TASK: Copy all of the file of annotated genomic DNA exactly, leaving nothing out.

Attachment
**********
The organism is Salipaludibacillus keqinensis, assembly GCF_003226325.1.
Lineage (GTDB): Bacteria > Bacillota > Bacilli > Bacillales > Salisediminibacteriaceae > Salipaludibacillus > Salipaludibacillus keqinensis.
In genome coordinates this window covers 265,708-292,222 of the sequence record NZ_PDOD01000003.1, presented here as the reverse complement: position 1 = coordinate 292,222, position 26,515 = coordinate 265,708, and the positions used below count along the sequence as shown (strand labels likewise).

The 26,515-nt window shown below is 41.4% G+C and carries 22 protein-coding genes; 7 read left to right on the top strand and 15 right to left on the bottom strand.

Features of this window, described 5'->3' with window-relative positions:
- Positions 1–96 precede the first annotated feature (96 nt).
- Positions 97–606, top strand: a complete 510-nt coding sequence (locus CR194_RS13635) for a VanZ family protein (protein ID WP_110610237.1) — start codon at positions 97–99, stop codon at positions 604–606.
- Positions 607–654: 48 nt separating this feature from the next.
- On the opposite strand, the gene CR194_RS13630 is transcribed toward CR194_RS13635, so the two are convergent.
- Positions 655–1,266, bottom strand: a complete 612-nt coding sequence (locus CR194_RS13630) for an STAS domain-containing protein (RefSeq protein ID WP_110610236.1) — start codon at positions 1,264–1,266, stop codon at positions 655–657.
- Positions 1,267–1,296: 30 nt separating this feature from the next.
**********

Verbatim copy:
The organism is Salipaludibacillus keqinensis, assembly GCF_003226325.1.
Lineage (GTDB): Bacteria > Bacillota > Bacilli > Bacillales > Salisediminibacteriaceae > Salipaludibacillus > Salipaludibacillus keqinensis.
In genome coordinates this window covers 265,708-292,222 of the sequence record NZ_PDOD01000003.1, presented here as the reverse complement: position 1 = coordinate 292,222, position 26,515 = coordinate 265,708, and the positions used below count along the sequence as shown (strand labels likewise).

The 26,515-nt window shown below is 41.4% G+C and carries 22 protein-coding genes; 7 read left to right on the top strand and 15 right to left on the bottom strand.

Features of this window, described 5'->3' with window-relative positions:
- Positions 1–96 precede the first annotated feature (96 nt).
- Positions 97–606, top strand: a complete 510-nt coding sequence (locus CR194_RS13635) for a VanZ family protein (protein ID WP_110610237.1) — start codon at positions 97–99, stop codon at positions 604–606.
- Positions 607–654: 48 nt separating this feature from the next.
- On the opposite strand, the gene CR194_RS13630 is transcribed toward CR194_RS13635, so the two are convergent.
- Positions 655–1,266, bottom strand: a complete 612-nt coding sequence (locus CR194_RS13630) for an STAS domain-containing protein (RefSeq protein ID WP_110610236.1) — start codon at positions 1,264–1,266, stop codon at positions 655–657.
- Positions 1,267–1,296: 30 nt separating this feature from the next.